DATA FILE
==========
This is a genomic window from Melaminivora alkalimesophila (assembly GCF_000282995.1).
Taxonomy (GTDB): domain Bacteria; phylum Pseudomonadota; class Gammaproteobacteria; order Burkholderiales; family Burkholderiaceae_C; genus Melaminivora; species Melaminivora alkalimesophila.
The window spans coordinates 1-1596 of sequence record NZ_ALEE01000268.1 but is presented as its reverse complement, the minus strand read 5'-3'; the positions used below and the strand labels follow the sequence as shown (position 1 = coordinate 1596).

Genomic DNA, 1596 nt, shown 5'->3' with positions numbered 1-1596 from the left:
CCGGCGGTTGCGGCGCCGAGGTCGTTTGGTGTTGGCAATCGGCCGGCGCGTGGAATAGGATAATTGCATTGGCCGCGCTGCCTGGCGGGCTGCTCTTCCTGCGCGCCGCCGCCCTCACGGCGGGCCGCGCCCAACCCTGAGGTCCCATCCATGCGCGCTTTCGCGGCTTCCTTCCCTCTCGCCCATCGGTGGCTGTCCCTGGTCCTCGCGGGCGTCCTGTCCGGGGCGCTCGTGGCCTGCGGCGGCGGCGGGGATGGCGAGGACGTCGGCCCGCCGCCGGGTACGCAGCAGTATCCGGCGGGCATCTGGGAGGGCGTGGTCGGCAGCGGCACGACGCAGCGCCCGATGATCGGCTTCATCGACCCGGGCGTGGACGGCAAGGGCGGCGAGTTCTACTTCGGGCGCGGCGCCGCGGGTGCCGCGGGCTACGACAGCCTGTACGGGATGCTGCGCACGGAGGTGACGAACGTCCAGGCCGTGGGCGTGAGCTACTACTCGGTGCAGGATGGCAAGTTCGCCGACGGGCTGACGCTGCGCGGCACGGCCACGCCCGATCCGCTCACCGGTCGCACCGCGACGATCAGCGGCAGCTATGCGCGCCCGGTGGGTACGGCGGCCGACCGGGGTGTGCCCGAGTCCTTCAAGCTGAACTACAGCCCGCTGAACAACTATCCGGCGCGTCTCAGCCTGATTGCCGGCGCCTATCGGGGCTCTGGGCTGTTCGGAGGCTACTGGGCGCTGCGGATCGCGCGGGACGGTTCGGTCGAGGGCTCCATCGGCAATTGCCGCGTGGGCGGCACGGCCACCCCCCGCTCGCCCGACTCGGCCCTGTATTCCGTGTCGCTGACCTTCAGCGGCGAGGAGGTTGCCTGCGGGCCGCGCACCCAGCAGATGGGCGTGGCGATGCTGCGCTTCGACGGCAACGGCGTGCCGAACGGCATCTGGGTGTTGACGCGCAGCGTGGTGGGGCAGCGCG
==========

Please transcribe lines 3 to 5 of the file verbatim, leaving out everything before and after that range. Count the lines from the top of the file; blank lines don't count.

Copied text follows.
The window spans coordinates 1-1596 of sequence record NZ_ALEE01000268.1 but is presented as its reverse complement, the minus strand read 5'-3'; the positions used below and the strand labels follow the sequence as shown (position 1 = coordinate 1596).

Genomic DNA, 1596 nt, shown 5'->3' with positions numbered 1-1596 from the left:
CCGGCGGTTGCGGCGCCGAGGTCGTTTGGTGTTGGCAATCGGCCGGCGCGTGGAATAGGATAATTGCATTGGCCGCGCTGCCTGGCGGGCTGCTCTTCCTGCGCGCCGCCGCCCTCACGGCGGGCCGCGCCCAACCCTGAGGTCCCATCCATGCGCGCTTTCGCGGCTTCCTTCCCTCTCGCCCATCGGTGGCTGTCCCTGGTCCTCGCGGGCGTCCTGTCCGGGGCGCTCGTGGCCTGCGGCGGCGGCGGGGATGGCGAGGACGTCGGCCCGCCGCCGGGTACGCAGCAGTATCCGGCGGGCATCTGGGAGGGCGTGGTCGGCAGCGGCACGACGCAGCGCCCGATGATCGGCTTCATCGACCCGGGCGTGGACGGCAAGGGCGGCGAGTTCTACTTCGGGCGCGGCGCCGCGGGTGCCGCGGGCTACGACAGCCTGTACGGGATGCTGCGCACGGAGGTGACGAACGTCCAGGCCGTGGGCGTGAGCTACTACTCGGTGCAGGATGGCAAGTTCGCCGACGGGCTGACGCTGCGCGGCACGGCCACGCCCGATCCGCTCACCGGTCGCACCGCGACGATCAGCGGCAGCTATGCGCGCCCGGTGGGTACGGCGGCCGACCGGGGTGTGCCCGAGTCCTTCAAGCTGAACTACAGCCCGCTGAACAACTATCCGGCGCGTCTCAGCCTGATTGCCGGCGCCTATCGGGGCTCTGGGCTGTTCGGAGGCTACTGGGCGCTGCGGATCGCGCGGGACGGTTCGGTCGAGGGCTCCATCGGCAATTGCCGCGTGGGCGGCACGGCCACCCCCCGCTCGCCCGACTCGGCCCTGTATTCCGTGTCGCTGACCTTCAGCGGCGAGGAGGTTGCCTGCGGGCCGCGCACCCAGCAGATGGGCGTGGCGATGCTGCGCTTCGACGGCAACGGCGTGCCGAACGGCATCTGGGTGTTGACGCGCAGCGTGGTGGGGCAGCGCG